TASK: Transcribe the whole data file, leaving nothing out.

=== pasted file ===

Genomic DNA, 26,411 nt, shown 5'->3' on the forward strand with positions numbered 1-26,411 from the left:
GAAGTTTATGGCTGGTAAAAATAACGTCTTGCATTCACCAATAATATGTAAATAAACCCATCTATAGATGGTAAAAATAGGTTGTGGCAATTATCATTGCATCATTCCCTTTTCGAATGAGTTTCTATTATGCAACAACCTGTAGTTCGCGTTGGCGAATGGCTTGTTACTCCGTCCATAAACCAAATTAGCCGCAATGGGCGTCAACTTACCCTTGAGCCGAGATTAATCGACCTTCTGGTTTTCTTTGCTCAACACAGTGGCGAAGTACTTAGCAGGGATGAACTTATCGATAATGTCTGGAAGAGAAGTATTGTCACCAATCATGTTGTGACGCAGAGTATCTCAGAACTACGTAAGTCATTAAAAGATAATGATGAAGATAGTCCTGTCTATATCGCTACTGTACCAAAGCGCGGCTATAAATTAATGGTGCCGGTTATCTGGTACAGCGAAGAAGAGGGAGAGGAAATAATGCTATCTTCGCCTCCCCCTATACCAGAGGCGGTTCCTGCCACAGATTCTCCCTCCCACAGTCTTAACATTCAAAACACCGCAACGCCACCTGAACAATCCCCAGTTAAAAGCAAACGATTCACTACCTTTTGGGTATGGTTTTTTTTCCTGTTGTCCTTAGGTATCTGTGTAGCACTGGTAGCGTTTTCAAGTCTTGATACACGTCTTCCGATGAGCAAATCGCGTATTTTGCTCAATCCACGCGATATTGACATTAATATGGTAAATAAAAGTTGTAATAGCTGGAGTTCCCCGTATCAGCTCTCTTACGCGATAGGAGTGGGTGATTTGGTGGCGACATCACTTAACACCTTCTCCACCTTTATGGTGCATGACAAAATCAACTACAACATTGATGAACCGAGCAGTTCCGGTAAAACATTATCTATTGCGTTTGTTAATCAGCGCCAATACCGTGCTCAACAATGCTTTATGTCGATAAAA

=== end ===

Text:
Genomic DNA, 26,411 nt, shown 5'->3' on the forward strand with positions numbered 1-26,411 from the left:
GAAGTTTATGGCTGGTAAAAATAACGTCTTGCATTCACCAATAATATGTAAATAAACCCATCTATAGATGGTAAAAATAGGTTGTGGCAATTATCATTGCATCATTCCCTTTTCGAATGAGTTTCTATTATGCAACAACCTGTAGTTCGCGTTGGCGAATGGCTTGTTACTCCGTCCATAAACCAAATTAGCCGCAATGGGCGTCAACTTACCCTTGAGCCGAGATTAATCGACCTTCTGGTTTTCTTTGCTCAACACAGTGGCGAAGTACTTAGCAGGGATGAACTTATCGATAATGTCTGGAAGAGAAGTATTGTCACCAATCATGTTGTGACGCAGAGTATCTCAGAACTACGTAAGTCATTAAAAGATAATGATGAAGATAGTCCTGTCTATATCGCTACTGTACCAAAGCGCGGCTATAAATTAATGGTGCCGGTTATCTGGTACAGCGAAGAAGAGGGAGAGGAAATAATGCTATCTTCGCCTCCCCCTATACCAGAGGCGGTTCCTGCCACAGATTCTCCCTCCCACAGTCTTAACATTCAAAACACCGCAACGCCACCTGAACAATCCCCAGTTAAAAGCAAACGATTCACTACCTTTTGGGTATGGTTTTTTTTCCTGTTGTCCTTAGGTATCTGTGTAGCACTGGTAGCGTTTTCAAGTCTTGATACACGTCTTCCGATGAGCAAATCGCGTATTTTGCTCAATCCACGCGATATTGACATTAATATGGTAAATAAAAGTTGTAATAGCTGGAGTTCCCCGTATCAGCTCTCTTACGCGATAGGAGTGGGTGATTTGGTGGCGACATCACTTAACACCTTCTCCACCTTTATGGTGCATGACAAAATCAACTACAACATTGATGAACCGAGCAGTTCCGGTAAAACATTATCTATTGCGTTTGTTAATCAGCGCCAATACCGTGCTCAACAATGCTTTATGTCGATAAAA